Editor in Chief
Prof. Anil Prakash
+91 823 786 5927
ISBN: 0972-7176 (Print Version)
ISBN: 2455-3875 (Online Version)
No matter which aspect we look at fungi, they are highly diverse and versatile organisms adapted to all kind of environments. In their biochemical activities fungi show variation and plasticity of extreme types. They are of direct concern to man from many points of view. On one hand they are extreme harmful, causing serious disease in plants, in human and in animal while on the other they are highly beneficial organisms. There are no limits to the variety of useful products that fungi can produce in nature as well as in laboratories. Some of the fungi are of direct use as food such as protein rich food and mushroom which are already with big business concerns all over the world. India population being largely vegetation, fungus based protein has a great future to lesser protein hunger particularly in the weaker sections of the society.
In fact fungal exploitation for human society has already made for reaching advances in some well advanced countries. However, their useful role in developing countries can hardly be overemphasized. Even today in the era of highly defined information system, people are still unaware about the application of these novel organisms. This may be because of the luck of any origination, which makes these organisms popular among not only the scientific communities but also the common people for their betterment.
To quote Subramanian (1986) "The relevance of mycology is global as it touches every facet of man's life and progress on this planet". There are scientific organizations dealing with plant pathology, microbiology and bacteriology, molecular biology figures prominently. A challenge for the whole community of the mycologist at present is to raise the level of recognition of the importance of fungi. This required the briefing of peers in other scientific discipline and further those formulating and implanting policies. Establishment of a good society of organization, which help rather acts as bridge between the traditional research and global demand of innovations is urgently needed.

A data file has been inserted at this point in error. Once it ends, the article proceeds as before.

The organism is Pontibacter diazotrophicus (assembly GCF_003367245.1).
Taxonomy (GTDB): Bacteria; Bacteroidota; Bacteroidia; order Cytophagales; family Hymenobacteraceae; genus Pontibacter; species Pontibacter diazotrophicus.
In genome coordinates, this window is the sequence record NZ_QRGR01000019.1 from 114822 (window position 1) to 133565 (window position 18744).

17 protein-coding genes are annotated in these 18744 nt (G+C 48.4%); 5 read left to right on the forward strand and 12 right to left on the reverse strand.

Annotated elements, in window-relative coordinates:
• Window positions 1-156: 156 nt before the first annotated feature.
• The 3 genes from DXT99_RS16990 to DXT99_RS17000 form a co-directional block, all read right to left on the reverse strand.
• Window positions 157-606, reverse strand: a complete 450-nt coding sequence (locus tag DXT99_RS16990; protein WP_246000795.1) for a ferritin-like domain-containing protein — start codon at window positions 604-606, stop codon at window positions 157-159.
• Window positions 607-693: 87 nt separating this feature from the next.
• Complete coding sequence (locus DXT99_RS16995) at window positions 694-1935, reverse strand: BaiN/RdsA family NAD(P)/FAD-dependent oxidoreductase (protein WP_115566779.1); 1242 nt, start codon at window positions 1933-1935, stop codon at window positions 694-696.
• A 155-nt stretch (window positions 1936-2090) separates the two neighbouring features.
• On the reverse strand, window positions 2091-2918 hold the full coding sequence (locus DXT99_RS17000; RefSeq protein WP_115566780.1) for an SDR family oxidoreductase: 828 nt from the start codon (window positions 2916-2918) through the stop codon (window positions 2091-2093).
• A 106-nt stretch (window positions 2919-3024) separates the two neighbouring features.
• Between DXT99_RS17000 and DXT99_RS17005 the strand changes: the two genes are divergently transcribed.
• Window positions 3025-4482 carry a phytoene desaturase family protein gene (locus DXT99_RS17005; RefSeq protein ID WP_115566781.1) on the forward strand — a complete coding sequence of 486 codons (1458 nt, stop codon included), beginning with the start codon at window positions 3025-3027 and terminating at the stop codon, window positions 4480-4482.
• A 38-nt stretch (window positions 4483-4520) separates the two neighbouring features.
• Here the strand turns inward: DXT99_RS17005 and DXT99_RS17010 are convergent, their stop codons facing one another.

Therefore, the need to form a Society for Basic and Applied Mycology (SBAM) was felt for long time by the active mycologist working in various regions of country.
The Society for Basic and Applied Mycology (SBAM) is established in 2002, one of the oldest scientific society of the country. Since its inception, it has contributed significantly towards dissemination of research and development of mycology in the country. The society published a bi-annual journal, “Journal of Basic and Applied Mycology” since 2002 and organized a National level programs like "MICROTECH: YOUNG SCIENTIST AWARD" and "WINTER SUMMER TRAINING PROGRAMME" in the country.
"To create awareness and develop scientific temperament among students and young researchers, and society"
The Society has introduced the following awards:
It is not an exaggeration if I say that this has been possible only by the support of mycologist like you and blessing of our senior mycologist. This is our initial effort to bring all the active workers at one platform and future growth of the society will depend upon your active and sincere corporation. I request you to encourage your students and colleagues to do so for the benefits of the subject.
With best wishes,
Prof. A.K. Pandey